Go Green for Cerebral Palsy

01/29/24  8:00 AM PST
Cerebral Palsy Awareness Month

March is recognized as Cerebral Palsy Awareness Month, a time to raise awareness about this neurological disorder that affects millions of people worldwide. Wear your green ribbon this March to support the cause.


What is Cerebral Palsy?

Cerebral palsy (CP) is a group of disorders that affect a person’s ability to control movement and posture. CP affects approximately 1 in 323 children in the United States. It is important to recognize that every person with CP has unique strengths and weaknesses. Some people with CP may need assistive devices, such as wheelchairs or communication aids, while others may not.

Despite being the most common motor disability in childhood, there is still a lack of awareness and understanding about CP. This is why Cerebral Palsy Awareness Month is so important. It provides an opportunity to educate the public about those living with CP, promote inclusion and acceptance, and advocate for their rights.


Symptoms of Cerebral Palsy

Symptoms of cerebral palsy vary greatly. For some, CP affects the whole body. In others, symptoms might only affect one limb or one side of the body. Children and adults with cerebral palsy may require lifelong care with a healthcare team to manage their symptoms.

The main symptoms include trouble with movement and coordination, speech and eating, physical development, and other issues. Some examples are:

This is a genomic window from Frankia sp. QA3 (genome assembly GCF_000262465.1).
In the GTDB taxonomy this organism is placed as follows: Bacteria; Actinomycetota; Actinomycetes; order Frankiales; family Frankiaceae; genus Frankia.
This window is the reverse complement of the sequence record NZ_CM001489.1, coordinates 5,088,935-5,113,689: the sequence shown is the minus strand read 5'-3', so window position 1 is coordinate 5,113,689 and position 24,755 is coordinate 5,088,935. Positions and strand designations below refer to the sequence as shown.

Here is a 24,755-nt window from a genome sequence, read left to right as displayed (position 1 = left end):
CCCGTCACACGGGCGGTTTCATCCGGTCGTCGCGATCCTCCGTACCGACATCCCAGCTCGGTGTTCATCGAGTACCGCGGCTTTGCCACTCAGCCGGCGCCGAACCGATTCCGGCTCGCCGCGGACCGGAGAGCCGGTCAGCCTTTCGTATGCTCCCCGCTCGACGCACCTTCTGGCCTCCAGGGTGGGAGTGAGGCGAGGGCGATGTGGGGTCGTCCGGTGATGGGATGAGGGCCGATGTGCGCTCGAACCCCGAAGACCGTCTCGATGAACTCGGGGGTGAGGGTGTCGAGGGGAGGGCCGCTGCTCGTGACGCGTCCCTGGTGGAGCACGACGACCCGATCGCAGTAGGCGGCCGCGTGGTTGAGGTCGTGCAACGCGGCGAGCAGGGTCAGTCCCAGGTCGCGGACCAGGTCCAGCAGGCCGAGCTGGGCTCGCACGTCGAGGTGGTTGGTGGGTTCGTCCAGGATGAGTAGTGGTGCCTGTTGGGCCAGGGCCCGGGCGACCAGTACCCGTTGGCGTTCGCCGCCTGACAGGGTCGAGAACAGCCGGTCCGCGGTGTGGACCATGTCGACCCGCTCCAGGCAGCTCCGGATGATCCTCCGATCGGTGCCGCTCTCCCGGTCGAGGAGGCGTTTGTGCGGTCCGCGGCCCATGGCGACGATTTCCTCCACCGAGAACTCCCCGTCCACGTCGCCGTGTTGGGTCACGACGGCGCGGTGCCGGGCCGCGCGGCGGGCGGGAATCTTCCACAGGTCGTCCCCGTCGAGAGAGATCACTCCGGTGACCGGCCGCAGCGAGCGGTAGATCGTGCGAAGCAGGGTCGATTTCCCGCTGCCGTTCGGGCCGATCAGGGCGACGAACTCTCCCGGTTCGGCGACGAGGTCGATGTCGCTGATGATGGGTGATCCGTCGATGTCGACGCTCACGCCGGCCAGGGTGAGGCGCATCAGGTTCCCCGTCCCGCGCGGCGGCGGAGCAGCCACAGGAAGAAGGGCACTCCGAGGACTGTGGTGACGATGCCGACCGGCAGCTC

• Stiff muscles or movement
  • Lack of balance
  • Favoring a side of the body
  • Trouble with walking
  • Delay in speech development
  • Trouble with eating
  • Trouble speaking

Some less common symptoms include:

  • Seizures
  • Trouble with hearing and/or vision
  • Incontinence
  • Mental health conditions and/or behavior issues


Risk Factors for Cerebral Palsy

CP is caused by abnormal brain development or damage to the developing brain before, during, or shortly after birth. There are several possible causes of the abnormal development or damage. A common misconception is that a lack of oxygen is the main cause of CP, however, this has been disproven and is only true for a tiny percentage of CP patients.

Some risk factors for CP are:

  • Low birth weight
  • Premature births
  • Multiple births
  • Assisted reproductive technology (ART)
  • Infections during pregnancy
  • Jaundice and Kernicterus
  • Mothers with thyroid problems, intellectual disability, or seizures
  • Birth complications such as detachment of the placenta, uterine rupture, or problems with the umbilical cord during birth


There is no cure for cerebral palsy, however, there are many treatment options that may help improve daily functioning. The best way to celebrate Cerebral Palsy Awareness Month is to show support and empower people with CP, and create a more inclusive and equitable society for everyone.

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